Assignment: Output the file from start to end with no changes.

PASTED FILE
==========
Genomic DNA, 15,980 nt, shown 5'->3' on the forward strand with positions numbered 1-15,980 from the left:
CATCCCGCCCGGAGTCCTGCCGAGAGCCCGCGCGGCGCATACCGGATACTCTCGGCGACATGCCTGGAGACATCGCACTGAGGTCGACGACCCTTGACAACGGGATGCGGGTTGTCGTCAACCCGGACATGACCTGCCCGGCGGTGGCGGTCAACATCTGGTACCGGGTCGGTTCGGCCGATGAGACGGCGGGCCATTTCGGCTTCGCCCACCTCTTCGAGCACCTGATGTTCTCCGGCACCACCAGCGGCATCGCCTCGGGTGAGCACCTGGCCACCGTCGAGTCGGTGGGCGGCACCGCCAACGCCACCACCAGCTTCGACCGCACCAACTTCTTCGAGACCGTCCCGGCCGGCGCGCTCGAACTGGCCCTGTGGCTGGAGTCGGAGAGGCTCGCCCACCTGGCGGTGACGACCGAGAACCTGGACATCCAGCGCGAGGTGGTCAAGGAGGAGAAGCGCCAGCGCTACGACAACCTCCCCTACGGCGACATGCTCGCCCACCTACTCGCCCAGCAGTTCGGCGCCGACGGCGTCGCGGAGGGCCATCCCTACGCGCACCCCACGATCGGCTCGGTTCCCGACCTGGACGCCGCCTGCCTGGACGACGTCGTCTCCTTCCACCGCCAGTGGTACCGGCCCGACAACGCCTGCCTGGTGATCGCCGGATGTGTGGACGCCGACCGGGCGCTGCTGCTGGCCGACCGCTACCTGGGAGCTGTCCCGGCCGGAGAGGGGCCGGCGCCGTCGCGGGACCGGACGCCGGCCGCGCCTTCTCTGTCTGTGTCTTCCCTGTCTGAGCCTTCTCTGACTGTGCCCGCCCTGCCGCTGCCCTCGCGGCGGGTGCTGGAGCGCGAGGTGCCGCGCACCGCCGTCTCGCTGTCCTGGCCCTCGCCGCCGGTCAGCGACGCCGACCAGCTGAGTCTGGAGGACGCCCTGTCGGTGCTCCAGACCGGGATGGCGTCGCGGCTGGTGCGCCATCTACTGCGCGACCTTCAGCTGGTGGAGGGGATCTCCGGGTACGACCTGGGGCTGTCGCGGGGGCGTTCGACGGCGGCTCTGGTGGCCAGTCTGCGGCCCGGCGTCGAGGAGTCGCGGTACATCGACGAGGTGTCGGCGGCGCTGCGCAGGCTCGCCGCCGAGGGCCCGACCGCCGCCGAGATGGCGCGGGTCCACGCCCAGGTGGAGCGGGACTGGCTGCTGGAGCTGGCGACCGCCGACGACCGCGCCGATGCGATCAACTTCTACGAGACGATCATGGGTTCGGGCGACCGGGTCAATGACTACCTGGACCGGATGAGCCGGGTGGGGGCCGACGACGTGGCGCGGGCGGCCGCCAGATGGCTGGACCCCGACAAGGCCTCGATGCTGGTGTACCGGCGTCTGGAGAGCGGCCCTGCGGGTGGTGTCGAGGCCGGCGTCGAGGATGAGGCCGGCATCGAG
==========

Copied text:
Genomic DNA, 15,980 nt, shown 5'->3' on the forward strand with positions numbered 1-15,980 from the left:
CATCCCGCCCGGAGTCCTGCCGAGAGCCCGCGCGGCGCATACCGGATACTCTCGGCGACATGCCTGGAGACATCGCACTGAGGTCGACGACCCTTGACAACGGGATGCGGGTTGTCGTCAACCCGGACATGACCTGCCCGGCGGTGGCGGTCAACATCTGGTACCGGGTCGGTTCGGCCGATGAGACGGCGGGCCATTTCGGCTTCGCCCACCTCTTCGAGCACCTGATGTTCTCCGGCACCACCAGCGGCATCGCCTCGGGTGAGCACCTGGCCACCGTCGAGTCGGTGGGCGGCACCGCCAACGCCACCACCAGCTTCGACCGCACCAACTTCTTCGAGACCGTCCCGGCCGGCGCGCTCGAACTGGCCCTGTGGCTGGAGTCGGAGAGGCTCGCCCACCTGGCGGTGACGACCGAGAACCTGGACATCCAGCGCGAGGTGGTCAAGGAGGAGAAGCGCCAGCGCTACGACAACCTCCCCTACGGCGACATGCTCGCCCACCTACTCGCCCAGCAGTTCGGCGCCGACGGCGTCGCGGAGGGCCATCCCTACGCGCACCCCACGATCGGCTCGGTTCCCGACCTGGACGCCGCCTGCCTGGACGACGTCGTCTCCTTCCACCGCCAGTGGTACCGGCCCGACAACGCCTGCCTGGTGATCGCCGGATGTGTGGACGCCGACCGGGCGCTGCTGCTGGCCGACCGCTACCTGGGAGCTGTCCCGGCCGGAGAGGGGCCGGCGCCGTCGCGGGACCGGACGCCGGCCGCGCCTTCTCTGTCTGTGTCTTCCCTGTCTGAGCCTTCTCTGACTGTGCCCGCCCTGCCGCTGCCCTCGCGGCGGGTGCTGGAGCGCGAGGTGCCGCGCACCGCCGTCTCGCTGTCCTGGCCCTCGCCGCCGGTCAGCGACGCCGACCAGCTGAGTCTGGAGGACGCCCTGTCGGTGCTCCAGACCGGGATGGCGTCGCGGCTGGTGCGCCATCTACTGCGCGACCTTCAGCTGGTGGAGGGGATCTCCGGGTACGACCTGGGGCTGTCGCGGGGGCGTTCGACGGCGGCTCTGGTGGCCAGTCTGCGGCCCGGCGTCGAGGAGTCGCGGTACATCGACGAGGTGTCGGCGGCGCTGCGCAGGCTCGCCGCCGAGGGCCCGACCGCCGCCGAGATGGCGCGGGTCCACGCCCAGGTGGAGCGGGACTGGCTGCTGGAGCTGGCGACCGCCGACGACCGCGCCGATGCGATCAACTTCTACGAGACGATCATGGGTTCGGGCGACCGGGTCAATGACTACCTGGACCGGATGAGCCGGGTGGGGGCCGACGACGTGGCGCGGGCGGCCGCCAGATGGCTGGACCCCGACAAGGCCTCGATGCTGGTGTACCGGCGTCTGGAGAGCGGCCCTGCGGGTGGTGTCGAGGCCGGCGTCGAGGATGAGGCCGGCATCGAG